• Requirements: Warehouse activity, Storage system design, Warehouse layout, Product layout, Material flows, Resource planning, Material handling, Warehouse personnel
  • Inventory strategy: Integrated supply chain, Supply chain management, Supply chain measurement, Performance evaluation, Quality management, Supply chain performance measures, Supply chain strategy, Product life cycle, Service levels, Transportation, Inventory and planning control
  • Legislation: Health and safety legislation, Prevention, Risk assessment, Manual Handling Regulations, Licencing and permits, Training, Insurance
  • Technology advances: Warehouse Management System, Materials Requirement Planning, Manufacturing Resource Planning, Information Communications Technology, Automated Storage and Retrieval Systems, Conveyor systems, Barcode technology, Radio Frequency Identification Technology, Electronic Data Interchange (EDI), Electronic Point of Sale (EPOS), Key performance indicators, Inventory reduction
  • Financial systems: Budgeting, Performance measurement, Warehouse costs, Activity based costing (ABC), Payback period, Rate of return, Performance indicators, Balanced scorecard
  • Nature and purpose of transport planning: Demand for goods movement, Demand for travel, Types of transport, Journey planning and modal choices, Access and mobility requirements
  • Land use: Land density, Transport infrastructure, Brown field developments
  • Sustainability: Planning strategy and process, Environmental issues in transport provision, Sustainability, The role of central Government, Four stage transport plan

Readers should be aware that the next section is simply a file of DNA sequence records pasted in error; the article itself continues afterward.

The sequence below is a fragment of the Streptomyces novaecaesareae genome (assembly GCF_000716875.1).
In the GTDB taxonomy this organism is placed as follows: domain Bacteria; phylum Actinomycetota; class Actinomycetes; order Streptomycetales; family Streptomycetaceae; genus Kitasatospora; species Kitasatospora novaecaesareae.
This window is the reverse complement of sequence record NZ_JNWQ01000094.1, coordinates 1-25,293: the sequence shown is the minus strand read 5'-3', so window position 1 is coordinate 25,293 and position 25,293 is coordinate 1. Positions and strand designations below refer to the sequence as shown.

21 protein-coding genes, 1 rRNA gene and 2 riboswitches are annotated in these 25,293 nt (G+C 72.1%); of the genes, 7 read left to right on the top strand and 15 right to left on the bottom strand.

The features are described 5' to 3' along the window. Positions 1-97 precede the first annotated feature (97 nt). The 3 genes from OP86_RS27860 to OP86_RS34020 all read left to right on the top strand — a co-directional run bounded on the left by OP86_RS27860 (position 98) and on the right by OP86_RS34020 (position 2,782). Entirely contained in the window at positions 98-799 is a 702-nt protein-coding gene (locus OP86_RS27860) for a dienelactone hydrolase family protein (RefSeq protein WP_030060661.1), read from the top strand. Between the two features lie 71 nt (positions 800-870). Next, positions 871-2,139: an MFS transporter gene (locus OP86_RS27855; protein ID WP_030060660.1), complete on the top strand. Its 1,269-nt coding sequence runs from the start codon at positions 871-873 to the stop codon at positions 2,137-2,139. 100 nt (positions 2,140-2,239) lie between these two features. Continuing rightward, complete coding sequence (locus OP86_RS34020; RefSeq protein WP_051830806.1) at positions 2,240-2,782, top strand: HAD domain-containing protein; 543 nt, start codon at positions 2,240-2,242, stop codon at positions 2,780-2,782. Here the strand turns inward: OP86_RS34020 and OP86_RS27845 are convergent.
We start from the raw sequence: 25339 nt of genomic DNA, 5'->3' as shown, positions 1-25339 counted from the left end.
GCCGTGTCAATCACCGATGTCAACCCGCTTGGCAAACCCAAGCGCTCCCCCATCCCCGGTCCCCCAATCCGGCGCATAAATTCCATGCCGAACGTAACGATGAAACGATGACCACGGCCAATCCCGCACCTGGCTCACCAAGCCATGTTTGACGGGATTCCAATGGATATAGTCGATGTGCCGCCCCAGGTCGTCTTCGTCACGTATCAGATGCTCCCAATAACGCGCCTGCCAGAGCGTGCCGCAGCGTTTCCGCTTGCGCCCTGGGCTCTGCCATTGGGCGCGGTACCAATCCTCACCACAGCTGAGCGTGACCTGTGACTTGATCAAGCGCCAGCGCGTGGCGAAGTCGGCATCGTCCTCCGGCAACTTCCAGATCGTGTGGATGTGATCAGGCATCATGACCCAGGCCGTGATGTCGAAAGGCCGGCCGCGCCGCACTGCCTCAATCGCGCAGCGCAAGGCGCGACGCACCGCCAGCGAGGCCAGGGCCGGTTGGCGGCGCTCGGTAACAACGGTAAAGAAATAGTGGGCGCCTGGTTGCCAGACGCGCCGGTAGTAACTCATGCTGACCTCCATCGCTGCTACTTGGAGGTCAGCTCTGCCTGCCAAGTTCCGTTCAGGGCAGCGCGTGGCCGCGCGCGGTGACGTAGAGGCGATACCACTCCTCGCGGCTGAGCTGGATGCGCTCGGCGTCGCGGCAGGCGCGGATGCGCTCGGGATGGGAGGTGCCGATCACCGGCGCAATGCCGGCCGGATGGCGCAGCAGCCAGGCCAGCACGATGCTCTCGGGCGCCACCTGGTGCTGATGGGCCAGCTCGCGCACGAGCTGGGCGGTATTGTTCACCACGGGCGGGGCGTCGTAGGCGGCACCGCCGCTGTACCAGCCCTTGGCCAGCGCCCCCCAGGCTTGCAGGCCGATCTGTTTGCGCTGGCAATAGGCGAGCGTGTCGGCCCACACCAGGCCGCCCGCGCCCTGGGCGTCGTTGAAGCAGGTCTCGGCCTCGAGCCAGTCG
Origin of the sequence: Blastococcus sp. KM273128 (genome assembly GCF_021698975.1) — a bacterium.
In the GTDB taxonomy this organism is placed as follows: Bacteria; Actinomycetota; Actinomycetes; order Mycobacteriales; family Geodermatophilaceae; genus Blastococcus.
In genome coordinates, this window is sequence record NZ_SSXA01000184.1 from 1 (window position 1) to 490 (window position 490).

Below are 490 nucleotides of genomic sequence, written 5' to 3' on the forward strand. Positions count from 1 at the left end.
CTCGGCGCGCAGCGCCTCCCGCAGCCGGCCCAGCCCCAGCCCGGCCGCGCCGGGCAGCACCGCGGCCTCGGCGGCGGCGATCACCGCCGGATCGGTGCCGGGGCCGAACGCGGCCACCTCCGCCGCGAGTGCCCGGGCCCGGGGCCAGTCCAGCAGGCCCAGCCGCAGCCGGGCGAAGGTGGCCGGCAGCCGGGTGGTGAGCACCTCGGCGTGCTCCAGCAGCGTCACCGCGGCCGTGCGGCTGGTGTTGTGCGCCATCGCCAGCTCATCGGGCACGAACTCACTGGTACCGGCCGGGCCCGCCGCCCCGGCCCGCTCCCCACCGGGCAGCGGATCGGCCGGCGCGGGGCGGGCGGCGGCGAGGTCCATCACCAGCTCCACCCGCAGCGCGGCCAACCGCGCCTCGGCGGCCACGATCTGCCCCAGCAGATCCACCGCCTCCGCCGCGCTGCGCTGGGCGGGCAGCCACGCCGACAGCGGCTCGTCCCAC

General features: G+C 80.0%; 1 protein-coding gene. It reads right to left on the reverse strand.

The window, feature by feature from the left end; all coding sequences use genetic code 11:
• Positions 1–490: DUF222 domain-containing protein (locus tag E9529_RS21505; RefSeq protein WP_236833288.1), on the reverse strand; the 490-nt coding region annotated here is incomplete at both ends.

• Transport demand: Demand for movement, Demand for travel, Demand drivers, Warehousing, Hazardous goods, Forecasting demand, Future of transport planning
  • Movement of freight: Freight operations, Environmentally sustainable transport, Conventional and emerging issues in transport
  • Effective management and control: Supply chain management, Supply chain risks and strengths, Strategic factors, Provide competitive advantage, Operations management
  • Physical and information flows: Product and information flows, Supply chain objectives, Supply chain integration and harmonisation
  • Why supply chain may not function correctly:  Barriers and risk, Forecast methods, Supply chain drivers, Strategic fit, Benchmarking
  • Strategic and operational planning: Supply chain planning decisions, Operations strategy, Supply chain improvement models, ISO 9000, Agility, The seven wastes
  • Impact of technology: Technological advances in supply chain, Data processing systems, Improvements towards agility, Information systems infrastructure, Communication